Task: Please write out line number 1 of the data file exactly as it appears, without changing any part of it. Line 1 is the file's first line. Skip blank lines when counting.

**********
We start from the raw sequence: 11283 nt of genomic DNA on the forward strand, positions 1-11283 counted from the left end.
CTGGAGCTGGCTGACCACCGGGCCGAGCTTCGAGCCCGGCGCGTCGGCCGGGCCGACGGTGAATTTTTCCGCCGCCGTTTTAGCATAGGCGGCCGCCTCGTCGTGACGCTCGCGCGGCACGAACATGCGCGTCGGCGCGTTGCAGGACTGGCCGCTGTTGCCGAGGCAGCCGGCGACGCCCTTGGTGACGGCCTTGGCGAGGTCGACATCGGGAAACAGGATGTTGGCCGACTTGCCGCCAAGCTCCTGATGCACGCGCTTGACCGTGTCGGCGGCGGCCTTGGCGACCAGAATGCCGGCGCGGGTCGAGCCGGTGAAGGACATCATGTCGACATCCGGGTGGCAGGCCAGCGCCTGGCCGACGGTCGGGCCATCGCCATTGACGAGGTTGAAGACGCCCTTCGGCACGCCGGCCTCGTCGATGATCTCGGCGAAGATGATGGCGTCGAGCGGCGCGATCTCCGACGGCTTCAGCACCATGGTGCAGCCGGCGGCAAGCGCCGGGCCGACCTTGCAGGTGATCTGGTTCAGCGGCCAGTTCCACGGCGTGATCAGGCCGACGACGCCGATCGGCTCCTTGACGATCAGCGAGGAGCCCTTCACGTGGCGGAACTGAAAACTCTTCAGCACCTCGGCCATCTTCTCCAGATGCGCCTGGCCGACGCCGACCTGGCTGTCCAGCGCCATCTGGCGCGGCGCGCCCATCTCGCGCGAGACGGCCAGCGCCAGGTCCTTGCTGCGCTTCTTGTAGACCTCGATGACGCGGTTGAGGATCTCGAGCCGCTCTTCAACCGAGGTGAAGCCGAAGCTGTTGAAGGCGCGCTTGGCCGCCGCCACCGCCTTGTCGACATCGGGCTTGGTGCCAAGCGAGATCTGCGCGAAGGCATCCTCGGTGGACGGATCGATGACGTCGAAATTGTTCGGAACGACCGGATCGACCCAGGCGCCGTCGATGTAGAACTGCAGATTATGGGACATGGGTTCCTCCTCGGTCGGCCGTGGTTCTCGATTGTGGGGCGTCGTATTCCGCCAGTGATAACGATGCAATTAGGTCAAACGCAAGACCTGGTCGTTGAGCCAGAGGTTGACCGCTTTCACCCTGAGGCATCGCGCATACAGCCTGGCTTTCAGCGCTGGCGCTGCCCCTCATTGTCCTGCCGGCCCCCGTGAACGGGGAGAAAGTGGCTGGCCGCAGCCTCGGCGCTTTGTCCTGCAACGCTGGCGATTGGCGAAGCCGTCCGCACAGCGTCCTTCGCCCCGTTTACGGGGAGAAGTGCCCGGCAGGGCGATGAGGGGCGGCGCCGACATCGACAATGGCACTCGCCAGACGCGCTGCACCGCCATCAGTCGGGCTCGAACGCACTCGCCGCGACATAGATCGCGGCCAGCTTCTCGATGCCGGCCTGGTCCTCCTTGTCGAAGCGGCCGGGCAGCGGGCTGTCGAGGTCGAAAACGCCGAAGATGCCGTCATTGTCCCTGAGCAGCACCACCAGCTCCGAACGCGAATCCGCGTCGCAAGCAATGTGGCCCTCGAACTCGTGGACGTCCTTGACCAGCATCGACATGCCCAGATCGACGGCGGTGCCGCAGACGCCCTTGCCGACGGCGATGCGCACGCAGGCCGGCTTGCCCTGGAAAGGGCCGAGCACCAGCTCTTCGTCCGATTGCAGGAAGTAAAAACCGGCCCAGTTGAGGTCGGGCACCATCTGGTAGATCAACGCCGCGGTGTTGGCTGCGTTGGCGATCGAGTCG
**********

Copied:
We start from the raw sequence: 11283 nt of genomic DNA on the forward strand, positions 1-11283 counted from the left end.